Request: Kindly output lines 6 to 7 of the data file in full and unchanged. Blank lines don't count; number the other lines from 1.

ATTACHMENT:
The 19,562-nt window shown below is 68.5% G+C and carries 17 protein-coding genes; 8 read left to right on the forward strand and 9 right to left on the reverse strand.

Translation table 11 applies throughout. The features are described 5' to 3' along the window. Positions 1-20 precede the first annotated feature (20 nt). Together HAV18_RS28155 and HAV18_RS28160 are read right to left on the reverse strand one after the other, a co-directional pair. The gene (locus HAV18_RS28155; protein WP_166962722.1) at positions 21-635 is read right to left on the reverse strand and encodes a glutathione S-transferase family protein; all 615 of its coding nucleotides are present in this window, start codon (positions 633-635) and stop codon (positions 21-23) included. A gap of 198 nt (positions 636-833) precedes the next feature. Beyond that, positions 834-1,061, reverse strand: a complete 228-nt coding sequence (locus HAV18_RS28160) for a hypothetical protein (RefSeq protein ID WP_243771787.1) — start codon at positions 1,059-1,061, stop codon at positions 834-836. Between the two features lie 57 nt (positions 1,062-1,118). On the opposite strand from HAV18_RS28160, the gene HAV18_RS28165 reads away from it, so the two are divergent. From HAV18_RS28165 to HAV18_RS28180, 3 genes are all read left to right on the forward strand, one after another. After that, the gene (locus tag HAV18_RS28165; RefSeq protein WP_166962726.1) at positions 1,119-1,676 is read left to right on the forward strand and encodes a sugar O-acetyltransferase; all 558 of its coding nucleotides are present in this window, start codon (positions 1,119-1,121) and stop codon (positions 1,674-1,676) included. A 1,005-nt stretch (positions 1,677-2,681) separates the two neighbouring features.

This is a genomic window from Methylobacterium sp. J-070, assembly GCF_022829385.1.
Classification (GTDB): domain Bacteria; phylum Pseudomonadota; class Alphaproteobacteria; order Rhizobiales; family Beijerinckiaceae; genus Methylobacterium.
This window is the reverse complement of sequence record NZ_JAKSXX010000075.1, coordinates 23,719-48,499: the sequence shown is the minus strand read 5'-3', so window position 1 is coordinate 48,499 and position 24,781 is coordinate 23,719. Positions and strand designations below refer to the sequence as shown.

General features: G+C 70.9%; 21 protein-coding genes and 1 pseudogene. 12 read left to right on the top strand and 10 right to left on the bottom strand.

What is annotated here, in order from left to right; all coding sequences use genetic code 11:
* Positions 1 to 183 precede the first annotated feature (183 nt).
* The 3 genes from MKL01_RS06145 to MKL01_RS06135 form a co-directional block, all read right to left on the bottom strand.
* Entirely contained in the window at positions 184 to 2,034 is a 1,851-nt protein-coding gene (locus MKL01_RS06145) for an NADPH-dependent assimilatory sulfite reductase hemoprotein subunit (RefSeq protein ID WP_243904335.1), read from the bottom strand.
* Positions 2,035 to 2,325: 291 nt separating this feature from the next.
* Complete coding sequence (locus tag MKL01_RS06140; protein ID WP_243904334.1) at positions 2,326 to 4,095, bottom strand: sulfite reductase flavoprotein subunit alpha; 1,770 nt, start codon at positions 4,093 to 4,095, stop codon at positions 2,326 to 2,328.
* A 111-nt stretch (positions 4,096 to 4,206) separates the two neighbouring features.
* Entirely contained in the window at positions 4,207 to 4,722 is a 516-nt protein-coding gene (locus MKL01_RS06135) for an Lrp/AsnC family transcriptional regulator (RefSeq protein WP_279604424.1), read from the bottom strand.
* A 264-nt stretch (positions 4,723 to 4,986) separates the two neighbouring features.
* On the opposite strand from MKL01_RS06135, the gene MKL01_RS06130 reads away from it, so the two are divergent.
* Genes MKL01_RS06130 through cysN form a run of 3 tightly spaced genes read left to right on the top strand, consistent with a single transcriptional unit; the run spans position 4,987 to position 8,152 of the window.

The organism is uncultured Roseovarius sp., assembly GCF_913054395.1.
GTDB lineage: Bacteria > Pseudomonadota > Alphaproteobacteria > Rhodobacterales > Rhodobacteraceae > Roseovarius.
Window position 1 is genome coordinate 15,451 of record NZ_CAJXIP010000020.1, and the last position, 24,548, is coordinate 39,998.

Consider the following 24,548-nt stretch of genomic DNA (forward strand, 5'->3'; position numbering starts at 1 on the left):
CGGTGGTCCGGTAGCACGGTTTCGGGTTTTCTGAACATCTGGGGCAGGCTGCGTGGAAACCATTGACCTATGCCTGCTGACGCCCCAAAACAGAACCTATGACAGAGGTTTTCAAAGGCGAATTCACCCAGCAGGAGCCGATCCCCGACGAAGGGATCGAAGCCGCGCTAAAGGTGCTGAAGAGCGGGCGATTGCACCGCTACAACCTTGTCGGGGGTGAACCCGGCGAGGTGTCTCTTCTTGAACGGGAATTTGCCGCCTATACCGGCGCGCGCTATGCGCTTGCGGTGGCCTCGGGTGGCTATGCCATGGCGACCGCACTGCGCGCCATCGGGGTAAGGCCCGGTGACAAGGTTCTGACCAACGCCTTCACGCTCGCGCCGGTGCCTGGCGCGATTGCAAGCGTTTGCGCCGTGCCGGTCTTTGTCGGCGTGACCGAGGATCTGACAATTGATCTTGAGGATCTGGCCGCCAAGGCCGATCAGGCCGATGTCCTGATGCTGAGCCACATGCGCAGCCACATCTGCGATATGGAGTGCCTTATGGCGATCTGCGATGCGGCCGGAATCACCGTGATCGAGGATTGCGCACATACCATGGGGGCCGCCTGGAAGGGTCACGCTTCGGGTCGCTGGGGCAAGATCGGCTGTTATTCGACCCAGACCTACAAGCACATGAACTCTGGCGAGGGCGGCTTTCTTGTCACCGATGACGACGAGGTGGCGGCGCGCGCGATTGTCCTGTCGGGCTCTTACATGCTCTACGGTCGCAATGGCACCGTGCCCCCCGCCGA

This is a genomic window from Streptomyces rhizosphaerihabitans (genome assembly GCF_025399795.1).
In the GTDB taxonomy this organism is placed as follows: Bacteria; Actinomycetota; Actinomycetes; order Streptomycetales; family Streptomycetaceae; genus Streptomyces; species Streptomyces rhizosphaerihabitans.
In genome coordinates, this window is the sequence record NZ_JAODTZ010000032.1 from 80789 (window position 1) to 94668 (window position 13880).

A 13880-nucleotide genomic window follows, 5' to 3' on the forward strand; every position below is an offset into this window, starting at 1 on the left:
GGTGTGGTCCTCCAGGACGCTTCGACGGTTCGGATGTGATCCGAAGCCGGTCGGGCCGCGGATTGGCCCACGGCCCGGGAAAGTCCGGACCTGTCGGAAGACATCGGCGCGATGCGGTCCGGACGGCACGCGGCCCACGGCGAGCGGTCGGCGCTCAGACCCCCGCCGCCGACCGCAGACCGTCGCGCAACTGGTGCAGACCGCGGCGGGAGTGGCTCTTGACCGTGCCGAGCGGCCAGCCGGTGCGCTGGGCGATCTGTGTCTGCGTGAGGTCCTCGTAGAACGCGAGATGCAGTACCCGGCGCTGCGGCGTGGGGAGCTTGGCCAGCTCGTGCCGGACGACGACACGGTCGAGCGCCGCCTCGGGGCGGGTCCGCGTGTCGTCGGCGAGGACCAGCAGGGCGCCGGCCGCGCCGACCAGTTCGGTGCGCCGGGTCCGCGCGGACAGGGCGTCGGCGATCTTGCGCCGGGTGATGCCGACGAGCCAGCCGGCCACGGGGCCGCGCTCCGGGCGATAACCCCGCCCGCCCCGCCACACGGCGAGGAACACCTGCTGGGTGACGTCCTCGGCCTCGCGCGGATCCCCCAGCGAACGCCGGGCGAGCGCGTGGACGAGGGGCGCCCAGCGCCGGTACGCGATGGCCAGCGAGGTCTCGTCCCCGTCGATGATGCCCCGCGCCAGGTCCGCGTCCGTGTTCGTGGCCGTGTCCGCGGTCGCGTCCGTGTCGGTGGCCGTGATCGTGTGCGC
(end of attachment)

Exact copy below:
General features: G+C 70.9%; 21 protein-coding genes and 1 pseudogene. 12 read left to right on the top strand and 10 right to left on the bottom strand.

What is annotated here, in order from left to right; all coding sequences use genetic code 11: